university, delivered a lecture on "The
Merchant of Venice" yesterday. This
is oue of a series of Shakespearean lec
tures that he will give in the near fut
Malonc's Water Wheel.
Tbe water works convention delegates
will be royally entertained while in
Minneapolis, and the fS&SOO appropriated
for that purpose will help to do it. Not
withstanding the fact that the money
has lor the most part been spent, a man
who calls himself Malone hus been
frantically rushing about for several
days looking for Registrar Moody and
Mayor Eustis to serve an injunction
upon them. He wants to restrain these
officials from allowing the money to be
To Cleanse the System
Effectually yet gently, when costive or
unions, or when the blood ie impure or
sluggish, to permanently cure habitual
constipation, to awaken the kiduevs and
liver to a healthy activity, without irri
tatlug or weakening them, to dispel
headaches, colds or fevers use Syrup of
THIS FROM SHANGHAI
Celestials Defeat and Rout
the Enemy in Two De
Loss of Life in Both Engage
ments Said to Be
CHINESE FLEET SUPREME.
England Will Ignore the
Sinking of the Kow
London. Aue. 22.— The Times has
received the following dispatch from
Shanghai, dated Aue. 21:
Gen. Tio, commanding the Feng
Tien divisiou _ of the Chinese forces,
telegraphs as follows:
"The Chinese Friday attacked the
Japanese forces at Ping Yang, drivinir
tnem back, with a heavy loss, a distance
of eleven miles to Chung Ho. The
Chinese made a second attack Saturday,
and drove the Japanese from Chung
Ho, which is now in Chinese hands.
The Japanese again lost heavily In Sat
urday's righting. Another great battle
is expected today."
Admiral Freemantle, the British com
mander, has established the headquar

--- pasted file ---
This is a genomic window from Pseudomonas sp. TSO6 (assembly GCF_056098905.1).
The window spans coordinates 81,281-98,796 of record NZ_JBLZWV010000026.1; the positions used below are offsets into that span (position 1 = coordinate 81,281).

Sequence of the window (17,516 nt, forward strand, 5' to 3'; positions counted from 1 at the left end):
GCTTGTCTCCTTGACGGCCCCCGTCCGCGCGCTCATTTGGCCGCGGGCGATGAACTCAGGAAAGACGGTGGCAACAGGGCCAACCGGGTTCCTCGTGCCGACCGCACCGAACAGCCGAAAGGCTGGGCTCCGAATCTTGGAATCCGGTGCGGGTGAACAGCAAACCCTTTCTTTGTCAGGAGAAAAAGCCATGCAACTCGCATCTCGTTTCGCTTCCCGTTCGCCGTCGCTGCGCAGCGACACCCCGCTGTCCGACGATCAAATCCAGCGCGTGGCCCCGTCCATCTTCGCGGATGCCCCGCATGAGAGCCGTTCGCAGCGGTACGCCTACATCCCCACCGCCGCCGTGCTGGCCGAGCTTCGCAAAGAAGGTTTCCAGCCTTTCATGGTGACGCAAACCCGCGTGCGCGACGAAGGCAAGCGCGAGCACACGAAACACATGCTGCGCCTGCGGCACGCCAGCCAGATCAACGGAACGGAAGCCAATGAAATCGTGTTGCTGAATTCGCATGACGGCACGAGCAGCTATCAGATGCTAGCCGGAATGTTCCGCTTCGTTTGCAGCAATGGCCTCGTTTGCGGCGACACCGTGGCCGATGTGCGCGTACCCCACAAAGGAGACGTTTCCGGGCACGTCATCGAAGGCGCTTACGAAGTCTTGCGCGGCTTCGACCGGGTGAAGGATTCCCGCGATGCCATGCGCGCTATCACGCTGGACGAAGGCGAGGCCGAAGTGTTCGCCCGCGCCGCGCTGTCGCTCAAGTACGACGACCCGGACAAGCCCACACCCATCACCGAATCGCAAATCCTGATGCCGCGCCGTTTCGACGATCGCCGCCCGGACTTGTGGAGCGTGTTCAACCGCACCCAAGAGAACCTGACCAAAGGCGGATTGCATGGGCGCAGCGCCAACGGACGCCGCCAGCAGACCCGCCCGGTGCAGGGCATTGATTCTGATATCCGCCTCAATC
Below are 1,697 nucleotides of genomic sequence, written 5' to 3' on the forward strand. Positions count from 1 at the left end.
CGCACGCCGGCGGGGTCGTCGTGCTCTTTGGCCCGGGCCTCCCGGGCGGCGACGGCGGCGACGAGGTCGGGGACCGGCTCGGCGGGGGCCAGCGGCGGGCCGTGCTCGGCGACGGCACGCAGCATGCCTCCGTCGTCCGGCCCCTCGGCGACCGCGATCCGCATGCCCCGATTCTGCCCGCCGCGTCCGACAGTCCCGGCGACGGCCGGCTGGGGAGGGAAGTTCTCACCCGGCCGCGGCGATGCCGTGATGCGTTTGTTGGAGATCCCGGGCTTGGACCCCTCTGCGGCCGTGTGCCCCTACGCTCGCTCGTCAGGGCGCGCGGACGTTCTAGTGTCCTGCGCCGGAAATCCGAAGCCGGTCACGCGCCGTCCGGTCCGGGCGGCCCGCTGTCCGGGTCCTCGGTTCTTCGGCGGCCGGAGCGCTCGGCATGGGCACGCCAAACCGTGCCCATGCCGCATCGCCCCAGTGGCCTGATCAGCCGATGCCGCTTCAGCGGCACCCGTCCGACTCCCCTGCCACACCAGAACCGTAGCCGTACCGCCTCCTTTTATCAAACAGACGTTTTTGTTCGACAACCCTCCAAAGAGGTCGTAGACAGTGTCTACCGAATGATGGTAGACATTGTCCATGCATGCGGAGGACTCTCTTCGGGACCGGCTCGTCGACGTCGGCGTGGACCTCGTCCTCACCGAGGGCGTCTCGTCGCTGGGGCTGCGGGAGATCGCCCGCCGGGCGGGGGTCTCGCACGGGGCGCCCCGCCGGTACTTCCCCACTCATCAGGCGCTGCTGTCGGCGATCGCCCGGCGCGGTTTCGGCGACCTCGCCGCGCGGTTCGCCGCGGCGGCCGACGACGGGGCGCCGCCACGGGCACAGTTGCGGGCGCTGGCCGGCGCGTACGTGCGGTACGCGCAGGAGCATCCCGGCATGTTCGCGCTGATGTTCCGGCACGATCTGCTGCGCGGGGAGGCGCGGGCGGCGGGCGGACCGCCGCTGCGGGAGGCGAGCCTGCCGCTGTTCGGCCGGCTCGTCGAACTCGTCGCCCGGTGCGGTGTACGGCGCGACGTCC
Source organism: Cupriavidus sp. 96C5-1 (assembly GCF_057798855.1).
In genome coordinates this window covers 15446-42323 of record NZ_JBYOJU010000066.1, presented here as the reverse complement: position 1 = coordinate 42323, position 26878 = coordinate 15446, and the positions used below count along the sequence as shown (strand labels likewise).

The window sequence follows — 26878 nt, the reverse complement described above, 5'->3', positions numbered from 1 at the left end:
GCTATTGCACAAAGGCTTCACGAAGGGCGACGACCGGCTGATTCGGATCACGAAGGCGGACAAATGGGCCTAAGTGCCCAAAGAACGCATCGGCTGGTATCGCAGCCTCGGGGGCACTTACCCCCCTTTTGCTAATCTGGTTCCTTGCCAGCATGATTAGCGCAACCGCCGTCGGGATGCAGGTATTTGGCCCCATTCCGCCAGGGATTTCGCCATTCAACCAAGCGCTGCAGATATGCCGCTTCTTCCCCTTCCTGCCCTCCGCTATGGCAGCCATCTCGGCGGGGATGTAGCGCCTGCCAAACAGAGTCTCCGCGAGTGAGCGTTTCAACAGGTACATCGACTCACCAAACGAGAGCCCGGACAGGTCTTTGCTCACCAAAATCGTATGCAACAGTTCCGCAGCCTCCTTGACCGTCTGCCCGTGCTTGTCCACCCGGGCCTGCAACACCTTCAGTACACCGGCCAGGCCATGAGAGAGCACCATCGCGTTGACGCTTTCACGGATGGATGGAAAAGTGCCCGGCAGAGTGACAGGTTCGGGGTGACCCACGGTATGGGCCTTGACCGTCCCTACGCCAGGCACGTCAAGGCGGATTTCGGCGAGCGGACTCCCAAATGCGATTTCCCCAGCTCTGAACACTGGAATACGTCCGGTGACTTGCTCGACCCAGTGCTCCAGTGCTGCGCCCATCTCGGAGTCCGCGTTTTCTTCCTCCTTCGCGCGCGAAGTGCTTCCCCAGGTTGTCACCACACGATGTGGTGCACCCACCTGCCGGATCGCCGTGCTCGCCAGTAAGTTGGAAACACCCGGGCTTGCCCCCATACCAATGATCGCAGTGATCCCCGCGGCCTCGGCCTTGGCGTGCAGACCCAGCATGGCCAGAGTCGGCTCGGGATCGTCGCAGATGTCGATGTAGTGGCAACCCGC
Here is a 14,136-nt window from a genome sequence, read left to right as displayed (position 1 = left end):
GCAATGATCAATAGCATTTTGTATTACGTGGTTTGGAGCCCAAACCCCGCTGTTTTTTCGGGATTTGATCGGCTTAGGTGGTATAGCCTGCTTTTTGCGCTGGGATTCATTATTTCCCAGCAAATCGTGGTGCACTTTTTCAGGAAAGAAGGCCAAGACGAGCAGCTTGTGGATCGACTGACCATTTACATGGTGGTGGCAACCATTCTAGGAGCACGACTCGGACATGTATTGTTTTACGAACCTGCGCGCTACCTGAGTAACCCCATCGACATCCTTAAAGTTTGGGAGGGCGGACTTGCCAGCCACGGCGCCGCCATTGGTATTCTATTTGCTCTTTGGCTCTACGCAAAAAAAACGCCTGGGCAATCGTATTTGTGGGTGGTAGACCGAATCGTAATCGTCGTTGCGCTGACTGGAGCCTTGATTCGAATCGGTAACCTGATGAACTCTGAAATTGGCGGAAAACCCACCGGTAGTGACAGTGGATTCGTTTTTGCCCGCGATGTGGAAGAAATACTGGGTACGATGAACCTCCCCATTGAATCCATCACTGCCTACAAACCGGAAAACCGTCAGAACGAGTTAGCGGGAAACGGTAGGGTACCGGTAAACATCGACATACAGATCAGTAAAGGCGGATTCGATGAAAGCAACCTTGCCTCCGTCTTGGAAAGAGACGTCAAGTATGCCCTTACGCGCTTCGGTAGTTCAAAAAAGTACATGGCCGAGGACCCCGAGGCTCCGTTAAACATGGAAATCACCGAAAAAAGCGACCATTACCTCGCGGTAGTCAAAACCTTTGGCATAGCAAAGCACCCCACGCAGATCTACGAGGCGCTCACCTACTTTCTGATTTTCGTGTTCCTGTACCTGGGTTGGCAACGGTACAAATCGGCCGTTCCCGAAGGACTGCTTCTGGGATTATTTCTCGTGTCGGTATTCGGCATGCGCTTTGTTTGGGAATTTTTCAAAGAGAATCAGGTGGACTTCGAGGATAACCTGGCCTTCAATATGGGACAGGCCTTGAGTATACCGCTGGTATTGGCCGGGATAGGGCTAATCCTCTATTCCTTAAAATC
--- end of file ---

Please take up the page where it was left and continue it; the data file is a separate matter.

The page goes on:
ters of his floet provisionally at Che
Foo, where the British, Russian and
Italian tninisteis now are.
The Chinese fleet is enjoying full pos
session of the Gulf of Pc Chi Li.
The Japanese are re-embarKing large |
numbers of troops at Fu San. Nothing I
is known regarding their destination.
The Chinese force which occupied
Yashan has evacuated that place, and
has inaroed eastward in the direction of
Seoul. The force, which is under Gen.
Yeh. who was falsely reoorted to have
been killed in a recent battle, has been
augmented by the adhesion of numbers
of sympathizing Koreans. The Chinese
forces are couvergiug on Plug Yantf.
The telegraph line at the latter point
remains in the possession of the Chinese.
Nine thousand Japanese troops have
left Seoul and inarched in the direction
of Ping Yang.
Two Genuaii fathers of the Catholic
mission at Si Ning Cou, in the southern
part of the province of Shan Tung, have
been captured by banditti and held for j
ransom. A government posse sent in
pursuit of the robbers has been unable
to capture them.
JAPS NEED NO TROOPS.
New Minister Saya His Country Is
Woll Prepared for War.
San Francisco, Aug. 21.— Minister
Kurino, Japanese minister, is keeping a
very sharp eye on the newspaper dis
patches from Seoul ana Yokohama. lie
said last night that he could not believe
all of them were correct, for there was
an understanding between him and his
government that when there was se
rious fighting he was to be apprised at
"1 have, consequently, been expect
ing to receive a cablegram."' said he,
•'but since my arrival 1 have not re
"The Chinese consul has not received
"In connection with this I want to
combat an impression prevalent with
some of the American people that 1 am
nere to raise a loan, and possibly to get
American troops and officers. My
comiutr is in no way in refer
ence to the war. We are in need
of no guns, money or men. We
have a standing army of SO.OiK).
with reserves sufficient to make
200,000. All are well trained.
Even in Japan we have far more appli
cants for places to fight than we re
quire. Our people, too, are offering
money to the government, but we do
not need and steadily refuse it. Since
my arrival, a number of Japanese and
others haveolfercd their services, but 1
have explained the real condition and
endeavored to discourage them. Be
sides the 200,000 trained men, we have
forty-seven war ships. We are thus well
equipped. I think the policy of China
is to move slowly, but it Is a "dissevered,
dismembered country, and even time
will avail it nothing. The people are
not patriotic. It is a Tartar dynasty, and
does not care if the country does go to
pieces. Why, in 1888, when the French
and English sought to open Canton, the
Chinese would not stand by China. It
is the same all over that country."
Minister Eurino will leave tonight for
NOT A HRITISH BOAT.
England Will Not Interfere in the
Kow Shine Affair.
Washington-, Aug. 21.— The Japan
ese legation here received intelligence
stating that it had been -reported in
Tokio on reliable authority that the
finding of the British court of inquiry,
which was held at Shanghai to investi